Problem 684

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Kenya_A
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Problem 684

Post by Kenya_A »

Problem 684 (View Problem)
Hi,
I haven't solved this yet, but I noticed that the example number has the same quotient and remainder when divisible by 9, so it's impossible to tell using it alone if you have made a mistake in entering one of these into the solution.

I can't solve it because, try I might, I haven't found enough tricks to calculating the numbers in a reasonable time and without overflow. I have done modulo operations after each addition and multiplication, tried (and abandoned in favour of built-ins) a method of modular exponentiation which cancels out much of the multiplying by setting the relevant exponents mod x to 1, and found closed form expressions for the sums. The limit is the exponentiations. What, besides maybe the F's thm, can speed this up? It may be finished yet by this time next year at this rate.
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8-) 835410_BD2wXg2iurN8FEuwdp659qnINUNqNKbA :lol:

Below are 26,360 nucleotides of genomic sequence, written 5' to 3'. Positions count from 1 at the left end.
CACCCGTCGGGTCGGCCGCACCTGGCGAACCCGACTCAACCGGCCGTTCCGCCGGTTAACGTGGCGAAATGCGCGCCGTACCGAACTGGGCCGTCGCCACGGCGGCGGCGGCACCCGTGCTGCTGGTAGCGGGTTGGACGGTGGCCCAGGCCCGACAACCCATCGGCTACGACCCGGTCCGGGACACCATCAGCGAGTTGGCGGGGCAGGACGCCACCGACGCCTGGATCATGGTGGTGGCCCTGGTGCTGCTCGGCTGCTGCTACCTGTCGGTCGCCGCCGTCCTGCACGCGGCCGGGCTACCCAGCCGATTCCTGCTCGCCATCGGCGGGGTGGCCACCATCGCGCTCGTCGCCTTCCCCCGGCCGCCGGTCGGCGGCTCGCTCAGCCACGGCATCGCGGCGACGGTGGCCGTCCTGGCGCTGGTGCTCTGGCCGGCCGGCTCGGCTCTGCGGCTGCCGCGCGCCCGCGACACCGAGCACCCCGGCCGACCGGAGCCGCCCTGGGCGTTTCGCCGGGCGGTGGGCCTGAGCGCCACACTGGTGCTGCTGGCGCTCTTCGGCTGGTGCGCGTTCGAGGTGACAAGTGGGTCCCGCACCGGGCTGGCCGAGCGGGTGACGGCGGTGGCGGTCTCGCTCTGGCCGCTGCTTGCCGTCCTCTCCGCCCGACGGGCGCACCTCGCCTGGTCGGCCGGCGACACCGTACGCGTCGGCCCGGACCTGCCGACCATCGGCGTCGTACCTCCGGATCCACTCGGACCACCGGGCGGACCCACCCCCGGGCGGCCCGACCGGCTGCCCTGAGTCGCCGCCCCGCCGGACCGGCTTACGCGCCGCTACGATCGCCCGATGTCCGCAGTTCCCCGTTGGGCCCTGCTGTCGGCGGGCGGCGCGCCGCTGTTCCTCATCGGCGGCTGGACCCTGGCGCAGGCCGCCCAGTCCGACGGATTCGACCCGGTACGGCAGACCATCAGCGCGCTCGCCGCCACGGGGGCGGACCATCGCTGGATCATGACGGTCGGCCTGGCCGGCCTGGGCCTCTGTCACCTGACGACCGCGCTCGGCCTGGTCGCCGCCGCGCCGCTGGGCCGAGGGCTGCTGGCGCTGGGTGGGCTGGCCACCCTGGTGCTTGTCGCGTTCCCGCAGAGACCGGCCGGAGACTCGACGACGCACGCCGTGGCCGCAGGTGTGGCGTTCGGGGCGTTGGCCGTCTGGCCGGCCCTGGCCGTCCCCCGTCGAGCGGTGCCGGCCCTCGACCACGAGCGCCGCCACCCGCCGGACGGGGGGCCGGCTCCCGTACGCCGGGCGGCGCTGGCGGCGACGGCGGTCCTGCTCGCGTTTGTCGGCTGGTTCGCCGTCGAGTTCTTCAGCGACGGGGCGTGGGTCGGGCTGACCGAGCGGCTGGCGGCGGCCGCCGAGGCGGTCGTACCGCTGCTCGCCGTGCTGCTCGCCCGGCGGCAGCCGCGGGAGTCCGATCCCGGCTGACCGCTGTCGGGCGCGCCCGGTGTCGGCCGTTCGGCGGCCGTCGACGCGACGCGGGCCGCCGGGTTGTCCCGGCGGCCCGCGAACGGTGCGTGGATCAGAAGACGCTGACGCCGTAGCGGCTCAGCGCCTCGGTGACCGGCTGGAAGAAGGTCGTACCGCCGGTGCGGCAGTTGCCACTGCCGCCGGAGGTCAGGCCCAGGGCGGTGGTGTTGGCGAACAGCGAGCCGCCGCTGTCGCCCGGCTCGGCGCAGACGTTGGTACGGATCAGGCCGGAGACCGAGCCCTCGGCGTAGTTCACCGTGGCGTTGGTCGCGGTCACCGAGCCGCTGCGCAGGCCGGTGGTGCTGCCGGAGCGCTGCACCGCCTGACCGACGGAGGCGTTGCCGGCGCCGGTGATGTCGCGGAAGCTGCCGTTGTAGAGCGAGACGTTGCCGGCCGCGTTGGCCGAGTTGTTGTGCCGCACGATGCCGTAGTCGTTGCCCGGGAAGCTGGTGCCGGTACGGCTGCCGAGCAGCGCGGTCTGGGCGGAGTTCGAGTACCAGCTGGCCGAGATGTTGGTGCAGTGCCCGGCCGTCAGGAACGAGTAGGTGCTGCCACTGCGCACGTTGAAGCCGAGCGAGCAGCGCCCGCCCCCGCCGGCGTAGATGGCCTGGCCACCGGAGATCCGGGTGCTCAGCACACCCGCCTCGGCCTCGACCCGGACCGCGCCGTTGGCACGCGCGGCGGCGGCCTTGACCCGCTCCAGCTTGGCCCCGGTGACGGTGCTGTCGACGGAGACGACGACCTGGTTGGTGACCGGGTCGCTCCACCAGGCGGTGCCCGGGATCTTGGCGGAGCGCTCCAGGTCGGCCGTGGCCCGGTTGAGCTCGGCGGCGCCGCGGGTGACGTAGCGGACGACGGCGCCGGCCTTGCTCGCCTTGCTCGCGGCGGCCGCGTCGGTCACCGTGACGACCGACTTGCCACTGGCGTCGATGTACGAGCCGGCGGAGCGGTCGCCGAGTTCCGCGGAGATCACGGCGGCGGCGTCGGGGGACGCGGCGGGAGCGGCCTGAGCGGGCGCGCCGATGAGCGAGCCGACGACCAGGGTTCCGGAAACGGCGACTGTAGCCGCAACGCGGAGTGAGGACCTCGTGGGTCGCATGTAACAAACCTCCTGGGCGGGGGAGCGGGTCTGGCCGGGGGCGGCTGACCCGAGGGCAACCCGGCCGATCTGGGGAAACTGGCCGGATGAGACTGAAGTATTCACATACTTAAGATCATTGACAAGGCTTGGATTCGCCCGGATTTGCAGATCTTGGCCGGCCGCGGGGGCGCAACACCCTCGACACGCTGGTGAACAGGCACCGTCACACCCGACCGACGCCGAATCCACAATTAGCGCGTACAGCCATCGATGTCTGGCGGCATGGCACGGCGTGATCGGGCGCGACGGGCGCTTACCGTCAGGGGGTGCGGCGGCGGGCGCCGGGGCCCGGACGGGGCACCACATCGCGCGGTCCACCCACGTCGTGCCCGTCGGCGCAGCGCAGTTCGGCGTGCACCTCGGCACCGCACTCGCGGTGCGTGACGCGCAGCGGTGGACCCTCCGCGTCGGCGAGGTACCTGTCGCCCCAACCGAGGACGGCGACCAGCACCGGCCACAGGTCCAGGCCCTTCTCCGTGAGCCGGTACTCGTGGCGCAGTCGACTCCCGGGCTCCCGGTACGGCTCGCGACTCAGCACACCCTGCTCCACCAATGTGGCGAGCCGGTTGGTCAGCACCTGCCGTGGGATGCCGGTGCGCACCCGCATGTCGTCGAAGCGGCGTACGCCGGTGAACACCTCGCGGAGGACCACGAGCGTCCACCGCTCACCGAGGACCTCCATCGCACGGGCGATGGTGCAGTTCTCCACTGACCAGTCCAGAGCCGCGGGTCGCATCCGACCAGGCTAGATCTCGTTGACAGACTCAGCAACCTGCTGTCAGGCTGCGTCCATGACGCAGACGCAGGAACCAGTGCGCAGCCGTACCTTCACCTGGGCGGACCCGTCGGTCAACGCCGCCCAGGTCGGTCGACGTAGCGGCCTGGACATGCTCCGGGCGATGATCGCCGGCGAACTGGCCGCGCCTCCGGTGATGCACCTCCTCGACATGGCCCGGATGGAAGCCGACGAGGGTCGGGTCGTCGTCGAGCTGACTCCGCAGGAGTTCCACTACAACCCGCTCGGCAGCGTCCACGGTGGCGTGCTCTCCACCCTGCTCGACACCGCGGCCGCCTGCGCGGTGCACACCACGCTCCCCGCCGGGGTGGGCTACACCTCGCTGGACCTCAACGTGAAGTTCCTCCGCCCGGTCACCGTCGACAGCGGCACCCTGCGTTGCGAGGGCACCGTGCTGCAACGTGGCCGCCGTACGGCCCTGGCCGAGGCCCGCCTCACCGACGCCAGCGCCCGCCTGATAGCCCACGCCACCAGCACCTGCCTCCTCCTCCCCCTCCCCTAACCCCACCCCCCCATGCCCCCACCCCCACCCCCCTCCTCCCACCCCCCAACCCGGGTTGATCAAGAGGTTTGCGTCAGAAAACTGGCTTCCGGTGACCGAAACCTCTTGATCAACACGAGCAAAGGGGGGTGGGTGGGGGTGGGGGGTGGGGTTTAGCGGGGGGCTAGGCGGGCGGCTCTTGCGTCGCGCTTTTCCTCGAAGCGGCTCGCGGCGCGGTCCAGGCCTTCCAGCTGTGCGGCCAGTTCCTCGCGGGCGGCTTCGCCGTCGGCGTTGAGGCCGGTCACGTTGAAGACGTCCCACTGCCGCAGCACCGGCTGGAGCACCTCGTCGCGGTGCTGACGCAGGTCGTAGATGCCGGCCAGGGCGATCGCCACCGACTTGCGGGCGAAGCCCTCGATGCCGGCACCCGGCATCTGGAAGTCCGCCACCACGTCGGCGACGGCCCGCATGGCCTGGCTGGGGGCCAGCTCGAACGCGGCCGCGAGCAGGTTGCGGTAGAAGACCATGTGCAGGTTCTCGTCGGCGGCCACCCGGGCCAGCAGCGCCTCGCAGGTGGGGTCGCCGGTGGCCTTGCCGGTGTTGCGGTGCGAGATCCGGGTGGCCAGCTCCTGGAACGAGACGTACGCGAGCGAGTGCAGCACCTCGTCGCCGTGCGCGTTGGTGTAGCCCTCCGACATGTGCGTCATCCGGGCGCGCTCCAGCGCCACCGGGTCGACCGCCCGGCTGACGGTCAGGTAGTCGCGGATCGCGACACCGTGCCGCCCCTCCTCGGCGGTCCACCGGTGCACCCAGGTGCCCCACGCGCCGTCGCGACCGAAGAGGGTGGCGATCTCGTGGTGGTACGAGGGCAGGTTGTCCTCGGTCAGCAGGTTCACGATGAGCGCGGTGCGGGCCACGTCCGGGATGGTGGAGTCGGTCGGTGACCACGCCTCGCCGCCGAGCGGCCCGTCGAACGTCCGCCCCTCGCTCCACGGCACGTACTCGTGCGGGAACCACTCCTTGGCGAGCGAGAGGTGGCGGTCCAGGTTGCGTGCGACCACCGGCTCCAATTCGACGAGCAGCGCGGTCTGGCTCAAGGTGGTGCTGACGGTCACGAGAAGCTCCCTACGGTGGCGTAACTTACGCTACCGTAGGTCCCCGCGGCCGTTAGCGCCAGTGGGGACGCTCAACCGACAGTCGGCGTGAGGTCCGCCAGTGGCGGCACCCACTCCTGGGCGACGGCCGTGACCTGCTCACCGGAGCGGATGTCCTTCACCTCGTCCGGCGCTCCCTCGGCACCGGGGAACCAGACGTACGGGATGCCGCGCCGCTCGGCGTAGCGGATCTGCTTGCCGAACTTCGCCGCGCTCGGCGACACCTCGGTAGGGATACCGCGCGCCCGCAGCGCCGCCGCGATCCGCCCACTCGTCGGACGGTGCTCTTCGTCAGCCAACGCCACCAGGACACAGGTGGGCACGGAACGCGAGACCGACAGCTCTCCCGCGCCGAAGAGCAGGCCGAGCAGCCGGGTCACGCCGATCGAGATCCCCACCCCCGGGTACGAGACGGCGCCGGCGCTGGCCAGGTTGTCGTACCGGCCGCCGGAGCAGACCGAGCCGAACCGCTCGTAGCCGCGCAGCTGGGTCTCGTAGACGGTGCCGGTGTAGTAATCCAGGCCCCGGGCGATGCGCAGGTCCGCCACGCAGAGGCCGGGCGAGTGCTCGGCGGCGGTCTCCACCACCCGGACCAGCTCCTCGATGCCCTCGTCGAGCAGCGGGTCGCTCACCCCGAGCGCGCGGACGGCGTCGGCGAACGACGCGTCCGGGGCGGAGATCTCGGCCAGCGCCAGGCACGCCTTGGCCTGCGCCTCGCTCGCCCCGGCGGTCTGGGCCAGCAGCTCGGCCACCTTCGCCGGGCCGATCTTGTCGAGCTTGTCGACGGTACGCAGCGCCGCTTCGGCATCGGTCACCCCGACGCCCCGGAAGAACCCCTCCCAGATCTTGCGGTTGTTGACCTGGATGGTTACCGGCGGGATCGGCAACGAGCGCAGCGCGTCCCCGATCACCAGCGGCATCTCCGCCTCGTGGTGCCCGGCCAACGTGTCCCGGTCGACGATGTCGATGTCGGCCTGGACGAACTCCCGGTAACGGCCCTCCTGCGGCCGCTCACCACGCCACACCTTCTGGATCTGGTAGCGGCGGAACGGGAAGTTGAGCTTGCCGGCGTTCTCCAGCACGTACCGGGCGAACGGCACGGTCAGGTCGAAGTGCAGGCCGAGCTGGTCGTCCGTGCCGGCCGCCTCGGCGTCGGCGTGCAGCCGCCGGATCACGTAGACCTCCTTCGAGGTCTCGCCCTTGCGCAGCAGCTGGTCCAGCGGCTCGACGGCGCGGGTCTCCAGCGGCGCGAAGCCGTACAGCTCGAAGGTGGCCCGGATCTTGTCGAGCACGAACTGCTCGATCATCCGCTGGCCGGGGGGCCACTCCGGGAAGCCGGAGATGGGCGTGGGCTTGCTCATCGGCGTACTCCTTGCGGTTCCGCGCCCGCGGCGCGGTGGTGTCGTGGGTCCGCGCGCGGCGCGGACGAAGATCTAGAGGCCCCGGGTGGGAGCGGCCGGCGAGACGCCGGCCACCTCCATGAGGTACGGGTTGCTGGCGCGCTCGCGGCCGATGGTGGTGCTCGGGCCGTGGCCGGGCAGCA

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hk
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Re: Problem 684

Post by hk »

In the big pink box at the top of the page it reads:

'Don't ask for hints how to solve a problem'
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nicolas.patrois
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Re: Problem 684

Post by nicolas.patrois »

Hi,
Is sum from i=2 to i=30 S(fi) (mod 1_000_000_007) equal to xxxxxxxxx? <value snipped by moderator>
Thank you.
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RudiGj
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Re: Problem 684

Post by RudiGj »

Just need a little bit of clarification on this problem.

Do you have to find the smallest digit sum for each term of the fibonacci sequence from the 2nd to the 90th?

Therefore the answer would be:

digitsum(1) + digitsum(2) + digitsum(3) + digitsum(5) + digitsum(8) + .... + digitsum(n) until the 90th term?

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RobertStanforth
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Re: Problem 684

Post by RobertStanforth »

RudiGj wrote:
Sat Jan 04, 2020 12:04 am
Do you have to find the smallest digit sum for each term of the fibonacci sequence from the 2nd to the 90th?
No, that is not correct. $S(n)$ is not digitsum.
Instead, $s(n)$ is the inverse digit sum, so $\mathrm{digitsum}(s(n)) = n$.
Note also that $S$ is the sum of $s$.

So, (given a Fibonacci number $f_i$), you have to find the smallest number whose digit sum is $n$, for each number $n$ up to $f_i$. Their sum gives you $S(f_i)$.
Then the answer would be: $S(1) + S(2) + S(3) + S(5) + S(8) + ... + S(f_{90})$.

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